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Evening Star, Issue 7919, 29 May 1889
The question of utilising a portion of the Triangle comes on for Squaring the settlement by the City CounTrlnngle. cil to-night. It has assumed a very complex aspect since Messrs Stanford and Milne startled the "City Fathers" by their overwhelming proposal to ereot a market house, a public library, and saltwater baths on the sacred reserve whioh Sir Robert Stout denominates a " lung "of the City. The " Amenities," or " Reserve Conservators," as they now stjle themselves, object to any square foot being made of service to the public. The Harbor Board, with Mr W. H. Reynolds to back them, declare that if there is anything to be got out of it they, and not the City Council, must have it. It goes without saying that, on the other alternative, the Harbor Board will not spend one penny on improving or rescuing it from its present forlorn condition. And Sir Robert protests, .in prose and poetry, against its desecration for base mercantile uses. As to M> ssrs Stanford and Milne's proposal, that speaks for itself. If it is to be utilised at all, the Council must get a Bill passed by the Parliament to enable them to utilise it. They have no power to do so as the matter now stands, nor any right to enter into any compact with anyone until they have obtained the necessary statutory authority. When that has been secured the next step will be to decide to what uses it shall be pu* - . So far as the citizens at large are concerned, there seems to be a pretty general desire that the Rattray street frontage should be devote! to the erection of a commodious market house. The question of baths and library can be dealt with afterwards. Thoy are not of pressing emergency, but a market is. Shops are talked of, but any such use of the reserve would not be of public utility, and should be discountenanced. Then, aa to the aU-too-burning question oi by whom the market should be built, the Council could easily raise the money on short-dated debentures, and realise a handsome addition to the Corporation revenue from fees and rents. If, howeyer, it is to be handed over to a company or syndicate, there can be no question that their proper course is to call for tenders, or to submit it to publio auction —the Corporation architect preparing the necessary plans. The forthcoming discussion and decision are regarded with considerable interest by those mostly concerned—that is to say, by the publio.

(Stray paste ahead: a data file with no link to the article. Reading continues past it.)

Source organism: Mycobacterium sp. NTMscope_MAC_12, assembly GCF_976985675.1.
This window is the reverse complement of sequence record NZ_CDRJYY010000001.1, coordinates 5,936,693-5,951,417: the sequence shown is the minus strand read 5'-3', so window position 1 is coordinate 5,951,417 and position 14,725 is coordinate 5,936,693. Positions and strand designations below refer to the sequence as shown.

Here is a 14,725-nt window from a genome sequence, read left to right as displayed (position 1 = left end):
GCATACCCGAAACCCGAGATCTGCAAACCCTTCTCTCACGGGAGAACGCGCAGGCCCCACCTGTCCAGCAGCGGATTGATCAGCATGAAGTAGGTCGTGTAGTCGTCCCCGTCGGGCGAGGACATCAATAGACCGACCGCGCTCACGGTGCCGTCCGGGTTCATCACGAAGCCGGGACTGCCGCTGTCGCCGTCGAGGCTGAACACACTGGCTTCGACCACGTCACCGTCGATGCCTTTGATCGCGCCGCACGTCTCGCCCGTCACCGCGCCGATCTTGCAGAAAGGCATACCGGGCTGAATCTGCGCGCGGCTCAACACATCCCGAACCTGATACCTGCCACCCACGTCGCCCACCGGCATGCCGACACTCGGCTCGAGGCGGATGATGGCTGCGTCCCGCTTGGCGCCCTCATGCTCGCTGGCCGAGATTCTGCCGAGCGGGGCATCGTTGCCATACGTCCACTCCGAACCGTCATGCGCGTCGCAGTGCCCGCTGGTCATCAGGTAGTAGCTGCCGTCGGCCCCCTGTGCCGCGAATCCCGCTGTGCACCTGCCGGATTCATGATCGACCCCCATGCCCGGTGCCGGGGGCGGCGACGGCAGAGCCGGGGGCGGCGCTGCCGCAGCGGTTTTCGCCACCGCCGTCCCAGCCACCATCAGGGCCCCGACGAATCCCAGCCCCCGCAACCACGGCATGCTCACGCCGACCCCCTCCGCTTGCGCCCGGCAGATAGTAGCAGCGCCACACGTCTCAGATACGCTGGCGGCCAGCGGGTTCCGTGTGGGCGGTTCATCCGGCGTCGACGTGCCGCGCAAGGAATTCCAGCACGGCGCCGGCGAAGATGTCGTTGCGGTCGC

Evening Star, Issue 7919, 29 May 1889
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